The Average American Debt Listed And Explained
Some of the greatest financial minds have admitted that debt in the form of loans can propel people to greater heights.
Basically, what they mean is, as much as it’s possible to live completely debt-free, it’s not necessarily a smart move.
And now, Americans are drowning in debt trying to acquire the better things in life like houses, cars, and education.
The annual American debt is composed of both good debt and bad debt. Good debt is an investment that will grow in value or generate long-term income.
Student loans are a great example of good debt as they have low-interest rates and tax benefits.
They also get you through college and a college education increases your value as an employee and raises your potential future income. Taking out a mortgage to buy a home is usually considered good debt as well.
Bad debt, on the other hand, is debt incurred to purchase things that quickly lose their value and do not generate long-term income. Bad debt is also debt that carries a high-interest rate, like credit card debt.
In 2018, American household debt hit a record of $13.21 trillion, shared by about 300 million people. Just 23% of Americans carried no debt in 2018.
According to Experian’s 2019 Consumer Debt Study, total consumer debt in the U.S. is at $14.1 trillion, with Americans carrying an average personal debt of $90,460.
Credit Cards and Mortgages
Most Americans have a combination of credit cards, student loans, mortgages, car loans, personal loans as sources of debt.
Credit cards and mortgages tied as the leading source of debt, followed by student loans and car loans. The average American now has about $38,000 in personal debt, excluding home mortgages.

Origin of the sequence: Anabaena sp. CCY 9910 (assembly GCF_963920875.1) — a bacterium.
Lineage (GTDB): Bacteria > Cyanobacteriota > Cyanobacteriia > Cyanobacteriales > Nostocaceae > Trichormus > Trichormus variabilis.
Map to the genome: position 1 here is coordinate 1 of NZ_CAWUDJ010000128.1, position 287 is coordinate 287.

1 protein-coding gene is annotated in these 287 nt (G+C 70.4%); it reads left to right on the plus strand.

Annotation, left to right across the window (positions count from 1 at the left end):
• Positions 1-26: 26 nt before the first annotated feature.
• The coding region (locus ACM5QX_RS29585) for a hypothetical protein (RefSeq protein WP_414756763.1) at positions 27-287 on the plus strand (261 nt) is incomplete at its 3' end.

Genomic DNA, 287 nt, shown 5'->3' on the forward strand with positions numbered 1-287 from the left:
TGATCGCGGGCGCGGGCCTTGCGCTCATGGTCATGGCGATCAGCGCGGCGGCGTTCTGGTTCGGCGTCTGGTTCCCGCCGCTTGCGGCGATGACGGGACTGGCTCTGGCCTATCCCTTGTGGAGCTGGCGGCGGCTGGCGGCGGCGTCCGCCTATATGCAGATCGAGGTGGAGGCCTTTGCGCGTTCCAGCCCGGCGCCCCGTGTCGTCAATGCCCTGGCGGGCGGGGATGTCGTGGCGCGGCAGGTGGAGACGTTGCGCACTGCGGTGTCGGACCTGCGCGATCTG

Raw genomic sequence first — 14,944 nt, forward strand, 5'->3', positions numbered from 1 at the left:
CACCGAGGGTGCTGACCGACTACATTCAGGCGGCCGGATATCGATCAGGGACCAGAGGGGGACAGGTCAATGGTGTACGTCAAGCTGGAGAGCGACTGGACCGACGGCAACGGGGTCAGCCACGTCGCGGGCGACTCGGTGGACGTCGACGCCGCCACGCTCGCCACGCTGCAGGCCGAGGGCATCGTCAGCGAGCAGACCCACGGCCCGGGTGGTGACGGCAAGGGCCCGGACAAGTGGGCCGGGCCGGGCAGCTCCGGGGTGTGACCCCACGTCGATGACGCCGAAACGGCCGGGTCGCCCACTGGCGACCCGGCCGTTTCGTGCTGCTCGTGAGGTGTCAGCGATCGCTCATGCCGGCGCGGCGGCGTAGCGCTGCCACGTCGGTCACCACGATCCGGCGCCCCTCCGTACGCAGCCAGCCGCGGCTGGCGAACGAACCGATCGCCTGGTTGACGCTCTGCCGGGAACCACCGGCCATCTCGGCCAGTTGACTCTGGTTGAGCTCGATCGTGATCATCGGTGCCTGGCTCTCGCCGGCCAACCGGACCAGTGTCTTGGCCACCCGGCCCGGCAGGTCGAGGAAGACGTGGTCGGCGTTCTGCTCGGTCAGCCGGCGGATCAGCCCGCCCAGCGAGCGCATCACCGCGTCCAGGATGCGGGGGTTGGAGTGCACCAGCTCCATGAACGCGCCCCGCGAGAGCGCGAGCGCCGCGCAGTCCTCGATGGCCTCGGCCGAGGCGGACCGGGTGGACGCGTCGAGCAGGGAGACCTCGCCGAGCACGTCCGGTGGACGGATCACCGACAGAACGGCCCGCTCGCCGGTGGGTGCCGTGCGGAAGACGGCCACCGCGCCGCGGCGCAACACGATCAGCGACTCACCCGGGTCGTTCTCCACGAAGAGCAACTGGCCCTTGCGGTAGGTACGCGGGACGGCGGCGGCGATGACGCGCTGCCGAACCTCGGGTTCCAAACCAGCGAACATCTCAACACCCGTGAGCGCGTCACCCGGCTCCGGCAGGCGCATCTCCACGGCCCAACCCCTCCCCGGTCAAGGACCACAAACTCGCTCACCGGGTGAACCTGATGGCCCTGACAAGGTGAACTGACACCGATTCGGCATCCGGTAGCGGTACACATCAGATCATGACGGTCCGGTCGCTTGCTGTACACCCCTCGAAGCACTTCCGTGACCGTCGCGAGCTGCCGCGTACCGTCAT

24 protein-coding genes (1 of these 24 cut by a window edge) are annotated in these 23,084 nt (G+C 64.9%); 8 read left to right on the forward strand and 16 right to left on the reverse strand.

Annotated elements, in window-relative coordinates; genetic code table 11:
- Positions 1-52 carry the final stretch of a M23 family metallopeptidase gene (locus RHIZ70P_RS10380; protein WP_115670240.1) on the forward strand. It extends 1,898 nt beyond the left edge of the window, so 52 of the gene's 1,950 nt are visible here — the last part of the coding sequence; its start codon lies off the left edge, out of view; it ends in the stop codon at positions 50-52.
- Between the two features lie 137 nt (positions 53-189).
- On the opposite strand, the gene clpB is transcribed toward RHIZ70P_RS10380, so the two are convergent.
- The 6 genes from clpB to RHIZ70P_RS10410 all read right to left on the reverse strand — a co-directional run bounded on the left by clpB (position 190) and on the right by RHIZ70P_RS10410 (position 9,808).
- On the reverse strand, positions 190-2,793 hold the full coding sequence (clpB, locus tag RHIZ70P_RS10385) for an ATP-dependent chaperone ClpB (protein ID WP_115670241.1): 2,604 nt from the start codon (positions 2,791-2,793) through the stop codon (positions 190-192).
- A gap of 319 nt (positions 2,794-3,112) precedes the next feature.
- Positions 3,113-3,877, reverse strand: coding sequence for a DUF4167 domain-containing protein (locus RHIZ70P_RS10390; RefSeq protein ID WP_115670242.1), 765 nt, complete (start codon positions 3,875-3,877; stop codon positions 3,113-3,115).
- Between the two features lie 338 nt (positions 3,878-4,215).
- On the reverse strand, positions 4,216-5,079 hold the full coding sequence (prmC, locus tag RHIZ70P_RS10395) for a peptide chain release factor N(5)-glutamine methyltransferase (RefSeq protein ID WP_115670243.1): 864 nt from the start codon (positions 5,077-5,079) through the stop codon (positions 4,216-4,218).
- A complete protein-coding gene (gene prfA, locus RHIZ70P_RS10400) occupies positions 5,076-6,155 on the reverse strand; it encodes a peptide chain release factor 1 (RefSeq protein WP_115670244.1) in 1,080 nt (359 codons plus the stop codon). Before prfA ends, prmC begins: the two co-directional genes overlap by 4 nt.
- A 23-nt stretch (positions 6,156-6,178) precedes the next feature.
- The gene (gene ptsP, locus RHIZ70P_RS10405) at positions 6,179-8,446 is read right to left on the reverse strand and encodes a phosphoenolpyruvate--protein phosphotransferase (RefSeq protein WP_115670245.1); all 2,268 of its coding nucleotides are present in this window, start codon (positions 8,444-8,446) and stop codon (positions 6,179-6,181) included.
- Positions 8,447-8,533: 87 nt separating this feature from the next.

According to Northwestern Mutual’s 2018 Planning & Progress Study, that’s up to $1,000 from a year ago.
The average American debt differs according to the different age groups. This is because the different age groups are at different points of their lives hence have different responsibilities and need for debt.
When comparing the average American debt by age, factors like income and life events may play a role in how consumer debt figures shake out.
For the younger millennials, theirs is approximately $22,000 mostly composed of student loans, as would be expected.
From age 18 to 24, most of these young Americans are striving to get a degree and don’t have as many responsibilities.
At least experts consider student loans to be “good debt,” because they are typically low cost and may have tax advantages.
Millennials And Debt
For older millennials, they had an average consumer debt of $78,396 in 2019, a 58 percent increase from $49,722 in 2015.
They are aged between 25 and 34 and credit card balances are the leading source of debt for them. This makes up just a fourth of what average older millennials owe.
According to Northwestern Mutual, student debt accounts for about 16 percent, while mortgages make up just 3 percent.
“As you grow older, your expenses increase.
The additional pressures that come onto the pocketbook only grow, and your disposable income shrinks in a lot of cases, even if your salary is growing,” Holbrook tells CNBC Make It.
For older Americans, their average debt is approximately $135,000. Before hitting 50, most of them get home mortgages and this is the leading source of debt for them.
Credit card loans are also huge for them and things like education and car loans come last.
Although they boast of less debt than their younger counterparts, they are also notorious for not having a lot of savings despite being close to retirement.